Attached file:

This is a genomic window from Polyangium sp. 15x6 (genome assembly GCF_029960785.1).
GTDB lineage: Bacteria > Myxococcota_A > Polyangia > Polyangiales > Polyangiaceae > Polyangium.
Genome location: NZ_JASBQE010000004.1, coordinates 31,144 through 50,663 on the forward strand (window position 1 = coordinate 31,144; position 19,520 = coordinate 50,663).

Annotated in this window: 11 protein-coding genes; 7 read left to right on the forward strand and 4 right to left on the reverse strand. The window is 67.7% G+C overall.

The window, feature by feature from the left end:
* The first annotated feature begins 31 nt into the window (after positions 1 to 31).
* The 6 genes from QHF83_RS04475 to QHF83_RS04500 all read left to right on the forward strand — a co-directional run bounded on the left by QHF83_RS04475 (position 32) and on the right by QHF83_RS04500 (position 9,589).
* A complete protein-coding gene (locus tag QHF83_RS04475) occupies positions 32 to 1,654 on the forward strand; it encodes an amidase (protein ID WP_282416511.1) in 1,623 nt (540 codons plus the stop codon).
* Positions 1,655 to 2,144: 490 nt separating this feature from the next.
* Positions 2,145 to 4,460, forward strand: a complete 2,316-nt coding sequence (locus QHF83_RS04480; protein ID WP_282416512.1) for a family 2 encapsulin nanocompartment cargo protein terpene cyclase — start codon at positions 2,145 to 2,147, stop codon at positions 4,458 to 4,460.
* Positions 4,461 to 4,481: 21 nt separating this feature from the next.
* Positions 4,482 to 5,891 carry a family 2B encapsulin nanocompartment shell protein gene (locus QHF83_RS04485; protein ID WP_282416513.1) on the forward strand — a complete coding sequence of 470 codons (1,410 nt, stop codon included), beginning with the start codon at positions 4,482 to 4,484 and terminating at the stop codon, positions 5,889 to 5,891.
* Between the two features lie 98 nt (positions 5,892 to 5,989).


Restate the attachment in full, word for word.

This is a genomic window from Polyangium sp. 15x6 (genome assembly GCF_029960785.1).
GTDB lineage: Bacteria > Myxococcota_A > Polyangia > Polyangiales > Polyangiaceae > Polyangium.
Genome location: NZ_JASBQE010000004.1, coordinates 31,144 through 50,663 on the forward strand (window position 1 = coordinate 31,144; position 19,520 = coordinate 50,663).

Annotated in this window: 11 protein-coding genes; 7 read left to right on the forward strand and 4 right to left on the reverse strand. The window is 67.7% G+C overall.

The window, feature by feature from the left end:
* The first annotated feature begins 31 nt into the window (after positions 1 to 31).
* The 6 genes from QHF83_RS04475 to QHF83_RS04500 all read left to right on the forward strand — a co-directional run bounded on the left by QHF83_RS04475 (position 32) and on the right by QHF83_RS04500 (position 9,589).
* A complete protein-coding gene (locus tag QHF83_RS04475) occupies positions 32 to 1,654 on the forward strand; it encodes an amidase (protein ID WP_282416511.1) in 1,623 nt (540 codons plus the stop codon).
* Positions 1,655 to 2,144: 490 nt separating this feature from the next.
* Positions 2,145 to 4,460, forward strand: a complete 2,316-nt coding sequence (locus QHF83_RS04480; protein ID WP_282416512.1) for a family 2 encapsulin nanocompartment cargo protein terpene cyclase — start codon at positions 2,145 to 2,147, stop codon at positions 4,458 to 4,460.
* Positions 4,461 to 4,481: 21 nt separating this feature from the next.
* Positions 4,482 to 5,891 carry a family 2B encapsulin nanocompartment shell protein gene (locus QHF83_RS04485; protein ID WP_282416513.1) on the forward strand — a complete coding sequence of 470 codons (1,410 nt, stop codon included), beginning with the start codon at positions 4,482 to 4,484 and terminating at the stop codon, positions 5,889 to 5,891.
* Between the two features lie 98 nt (positions 5,892 to 5,989).